12 February 2009 Ultrasound characterization of cavitation microbubbles produced by femtosecond laser pulses
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Abstract
An ultrasound-based technique capable of detection and spatio-temporal characterization of microbubbles induced in water by femtosecond laser is reported. A highly focused single-element ultrasound transducer was used both to detect passive acoustic emission of the microbubbles and to probe the microbubbles at different stage of their evolution. The location of origin and wall of the microbubble was assessed from temporal characteristics of the passive acoustic emissions and of the pulse-echo signals. The radius of the microbubble was estimated as the distance between the origin of the bubble and its wall. The ultrasound characterization of microbubbles induced by femtosecond pulses agreed well with theoretical predictions based on the well-known Rayleigh-based model of bubble behavior in liquid. The results of this study demonstrate that femtosecond laser-induced microbubbles with typical sizes of several tens of micrometers can be characterized by the developed ultrasound technique.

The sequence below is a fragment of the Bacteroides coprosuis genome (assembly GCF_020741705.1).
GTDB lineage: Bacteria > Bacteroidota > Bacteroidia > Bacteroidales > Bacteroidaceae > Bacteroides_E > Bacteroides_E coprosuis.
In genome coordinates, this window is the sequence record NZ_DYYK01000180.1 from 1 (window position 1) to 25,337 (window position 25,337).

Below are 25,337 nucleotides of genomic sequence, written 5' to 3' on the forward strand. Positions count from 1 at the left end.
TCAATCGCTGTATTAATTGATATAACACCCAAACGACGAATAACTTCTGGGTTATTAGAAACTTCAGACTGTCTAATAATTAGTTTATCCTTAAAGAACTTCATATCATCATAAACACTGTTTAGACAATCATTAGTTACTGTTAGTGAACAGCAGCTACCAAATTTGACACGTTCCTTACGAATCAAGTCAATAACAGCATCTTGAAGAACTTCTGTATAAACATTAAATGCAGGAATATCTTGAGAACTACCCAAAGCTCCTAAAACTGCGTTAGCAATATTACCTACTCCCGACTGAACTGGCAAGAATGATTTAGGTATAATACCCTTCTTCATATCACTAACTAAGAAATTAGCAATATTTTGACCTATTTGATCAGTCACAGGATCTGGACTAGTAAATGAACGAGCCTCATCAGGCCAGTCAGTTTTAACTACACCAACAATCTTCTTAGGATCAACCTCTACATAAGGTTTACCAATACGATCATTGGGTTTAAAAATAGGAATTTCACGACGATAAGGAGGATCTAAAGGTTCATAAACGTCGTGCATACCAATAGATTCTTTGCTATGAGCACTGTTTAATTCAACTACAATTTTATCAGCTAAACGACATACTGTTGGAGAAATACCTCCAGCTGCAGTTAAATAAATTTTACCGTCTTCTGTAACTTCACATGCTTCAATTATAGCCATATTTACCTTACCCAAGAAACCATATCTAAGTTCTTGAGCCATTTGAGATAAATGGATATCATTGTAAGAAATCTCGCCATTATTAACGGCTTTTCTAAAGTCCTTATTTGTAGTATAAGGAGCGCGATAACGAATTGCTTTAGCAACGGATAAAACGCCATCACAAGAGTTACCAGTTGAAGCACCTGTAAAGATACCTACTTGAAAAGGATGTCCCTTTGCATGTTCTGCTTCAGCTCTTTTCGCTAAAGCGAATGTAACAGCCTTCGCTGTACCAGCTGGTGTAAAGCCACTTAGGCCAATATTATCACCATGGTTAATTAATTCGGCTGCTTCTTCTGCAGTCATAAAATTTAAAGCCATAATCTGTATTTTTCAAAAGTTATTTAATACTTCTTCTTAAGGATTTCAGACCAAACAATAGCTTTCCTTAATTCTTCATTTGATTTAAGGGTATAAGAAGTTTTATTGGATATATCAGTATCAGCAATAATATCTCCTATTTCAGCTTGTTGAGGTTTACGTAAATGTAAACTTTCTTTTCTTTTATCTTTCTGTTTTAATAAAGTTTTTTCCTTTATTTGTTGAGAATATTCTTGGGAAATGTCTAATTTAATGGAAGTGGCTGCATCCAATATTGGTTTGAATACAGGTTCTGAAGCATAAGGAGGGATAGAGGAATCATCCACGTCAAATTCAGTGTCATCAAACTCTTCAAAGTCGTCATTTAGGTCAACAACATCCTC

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Andrei B. Karpiouk, Andrei B. Karpiouk, Salavat R. Aglyamov, Salavat R. Aglyamov, Frederic Bourgeois, Frederic Bourgeois, Adela Ben-Yakar, Adela Ben-Yakar, Stanislav Y. Emelianov, Stanislav Y. Emelianov, } "Ultrasound characterization of cavitation microbubbles produced by femtosecond laser pulses", Proc. SPIE 7175, Optical Interactions with Tissue and Cells XX, 717512 (12 February 2009); doi: 10.1117/12.805996; https://doi.org/10.1117/12.805996
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